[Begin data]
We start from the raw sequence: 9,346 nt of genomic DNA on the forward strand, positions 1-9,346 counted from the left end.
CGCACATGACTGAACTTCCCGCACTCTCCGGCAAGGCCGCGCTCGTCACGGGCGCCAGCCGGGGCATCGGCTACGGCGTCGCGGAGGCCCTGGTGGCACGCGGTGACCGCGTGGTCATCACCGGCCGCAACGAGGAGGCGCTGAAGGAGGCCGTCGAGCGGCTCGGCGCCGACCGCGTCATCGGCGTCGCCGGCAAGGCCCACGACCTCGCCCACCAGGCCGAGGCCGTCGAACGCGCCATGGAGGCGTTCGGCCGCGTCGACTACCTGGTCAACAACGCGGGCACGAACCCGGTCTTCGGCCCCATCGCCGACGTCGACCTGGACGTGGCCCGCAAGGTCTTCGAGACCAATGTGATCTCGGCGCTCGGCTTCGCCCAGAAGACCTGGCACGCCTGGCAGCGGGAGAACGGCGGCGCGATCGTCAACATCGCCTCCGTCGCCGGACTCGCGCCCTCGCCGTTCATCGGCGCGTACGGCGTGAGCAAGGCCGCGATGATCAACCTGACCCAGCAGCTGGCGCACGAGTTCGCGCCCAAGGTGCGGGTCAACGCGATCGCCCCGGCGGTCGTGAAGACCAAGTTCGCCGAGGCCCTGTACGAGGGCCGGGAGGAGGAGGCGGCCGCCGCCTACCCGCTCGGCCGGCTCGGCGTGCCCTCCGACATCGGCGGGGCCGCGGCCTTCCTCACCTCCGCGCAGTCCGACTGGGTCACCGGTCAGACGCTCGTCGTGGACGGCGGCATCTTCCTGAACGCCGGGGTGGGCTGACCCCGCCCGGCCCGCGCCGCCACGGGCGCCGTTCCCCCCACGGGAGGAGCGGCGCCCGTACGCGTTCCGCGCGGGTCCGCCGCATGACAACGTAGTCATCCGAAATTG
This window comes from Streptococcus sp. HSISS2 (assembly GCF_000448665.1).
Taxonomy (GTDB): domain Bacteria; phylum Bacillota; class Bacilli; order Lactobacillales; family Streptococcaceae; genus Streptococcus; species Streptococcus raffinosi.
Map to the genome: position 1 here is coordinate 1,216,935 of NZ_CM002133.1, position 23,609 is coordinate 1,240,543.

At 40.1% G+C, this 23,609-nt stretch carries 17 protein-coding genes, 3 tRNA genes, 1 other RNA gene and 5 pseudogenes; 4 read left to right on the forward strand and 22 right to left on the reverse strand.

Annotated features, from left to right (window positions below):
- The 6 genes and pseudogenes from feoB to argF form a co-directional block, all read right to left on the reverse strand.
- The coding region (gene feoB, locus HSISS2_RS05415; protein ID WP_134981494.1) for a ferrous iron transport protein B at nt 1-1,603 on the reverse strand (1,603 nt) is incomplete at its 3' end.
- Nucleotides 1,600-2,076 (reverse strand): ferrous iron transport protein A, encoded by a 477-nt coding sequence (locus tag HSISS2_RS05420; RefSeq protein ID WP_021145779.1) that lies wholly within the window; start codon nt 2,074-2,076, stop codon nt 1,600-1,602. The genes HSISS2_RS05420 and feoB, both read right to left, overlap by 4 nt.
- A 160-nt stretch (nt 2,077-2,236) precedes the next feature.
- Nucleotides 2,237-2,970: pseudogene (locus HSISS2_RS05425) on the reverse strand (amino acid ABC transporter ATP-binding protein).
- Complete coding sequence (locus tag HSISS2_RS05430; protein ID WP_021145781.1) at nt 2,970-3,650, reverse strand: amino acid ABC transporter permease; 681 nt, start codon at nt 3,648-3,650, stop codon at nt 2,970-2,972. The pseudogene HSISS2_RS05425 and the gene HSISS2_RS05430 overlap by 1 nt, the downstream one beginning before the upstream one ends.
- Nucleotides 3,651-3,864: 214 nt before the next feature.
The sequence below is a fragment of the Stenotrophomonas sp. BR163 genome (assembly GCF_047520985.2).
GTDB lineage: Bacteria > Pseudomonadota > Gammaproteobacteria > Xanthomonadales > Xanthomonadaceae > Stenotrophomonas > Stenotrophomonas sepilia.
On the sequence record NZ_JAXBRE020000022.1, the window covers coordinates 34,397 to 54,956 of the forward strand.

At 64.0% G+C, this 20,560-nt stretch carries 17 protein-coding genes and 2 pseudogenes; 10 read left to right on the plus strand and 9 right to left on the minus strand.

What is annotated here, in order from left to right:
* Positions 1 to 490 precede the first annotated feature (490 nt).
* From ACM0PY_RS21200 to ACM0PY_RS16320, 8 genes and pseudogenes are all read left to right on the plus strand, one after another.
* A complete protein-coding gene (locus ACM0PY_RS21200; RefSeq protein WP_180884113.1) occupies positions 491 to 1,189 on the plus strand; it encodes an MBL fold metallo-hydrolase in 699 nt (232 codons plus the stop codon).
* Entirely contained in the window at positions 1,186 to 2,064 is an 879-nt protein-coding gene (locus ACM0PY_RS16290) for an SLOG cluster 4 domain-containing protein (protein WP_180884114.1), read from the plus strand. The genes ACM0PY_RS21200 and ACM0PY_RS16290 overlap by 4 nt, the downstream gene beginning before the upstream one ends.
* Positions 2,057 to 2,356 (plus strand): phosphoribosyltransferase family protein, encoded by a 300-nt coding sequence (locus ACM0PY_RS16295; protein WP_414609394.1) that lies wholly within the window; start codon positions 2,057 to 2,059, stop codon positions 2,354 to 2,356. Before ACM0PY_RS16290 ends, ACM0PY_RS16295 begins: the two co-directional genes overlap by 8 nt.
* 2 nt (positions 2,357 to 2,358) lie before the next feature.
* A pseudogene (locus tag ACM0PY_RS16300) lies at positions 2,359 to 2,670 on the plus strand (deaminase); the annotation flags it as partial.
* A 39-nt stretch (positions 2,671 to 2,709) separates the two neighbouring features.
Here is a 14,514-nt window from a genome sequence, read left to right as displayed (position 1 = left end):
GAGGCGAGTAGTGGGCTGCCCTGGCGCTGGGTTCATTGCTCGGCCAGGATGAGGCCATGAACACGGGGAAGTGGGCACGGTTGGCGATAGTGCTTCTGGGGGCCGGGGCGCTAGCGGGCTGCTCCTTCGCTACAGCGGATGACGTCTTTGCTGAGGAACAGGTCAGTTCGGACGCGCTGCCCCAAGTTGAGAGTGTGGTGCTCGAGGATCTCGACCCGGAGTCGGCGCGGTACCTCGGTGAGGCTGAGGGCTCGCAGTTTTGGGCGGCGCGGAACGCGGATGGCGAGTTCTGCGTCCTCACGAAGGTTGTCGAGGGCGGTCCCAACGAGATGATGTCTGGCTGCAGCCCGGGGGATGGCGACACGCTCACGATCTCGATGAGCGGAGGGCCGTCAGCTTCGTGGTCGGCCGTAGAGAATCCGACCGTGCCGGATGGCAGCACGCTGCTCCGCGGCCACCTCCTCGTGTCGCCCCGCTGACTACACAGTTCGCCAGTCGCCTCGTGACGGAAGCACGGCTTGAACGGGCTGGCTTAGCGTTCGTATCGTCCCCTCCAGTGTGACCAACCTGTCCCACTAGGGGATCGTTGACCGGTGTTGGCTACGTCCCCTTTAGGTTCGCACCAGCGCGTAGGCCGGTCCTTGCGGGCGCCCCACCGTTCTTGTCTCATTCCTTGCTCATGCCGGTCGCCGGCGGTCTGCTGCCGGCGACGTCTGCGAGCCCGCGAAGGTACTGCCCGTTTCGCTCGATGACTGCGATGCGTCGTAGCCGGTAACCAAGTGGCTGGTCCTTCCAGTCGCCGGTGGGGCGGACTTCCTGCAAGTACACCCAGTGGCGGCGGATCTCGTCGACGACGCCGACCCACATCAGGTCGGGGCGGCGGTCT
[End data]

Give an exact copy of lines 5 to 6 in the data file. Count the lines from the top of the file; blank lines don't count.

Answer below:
Map to the genome: position 1 here is coordinate 1,216,935 of NZ_CM002133.1, position 23,609 is coordinate 1,240,543.

At 40.1% G+C, this 23,609-nt stretch carries 17 protein-coding genes, 3 tRNA genes, 1 other RNA gene and 5 pseudogenes; 4 read left to right on the forward strand and 22 right to left on the reverse strand.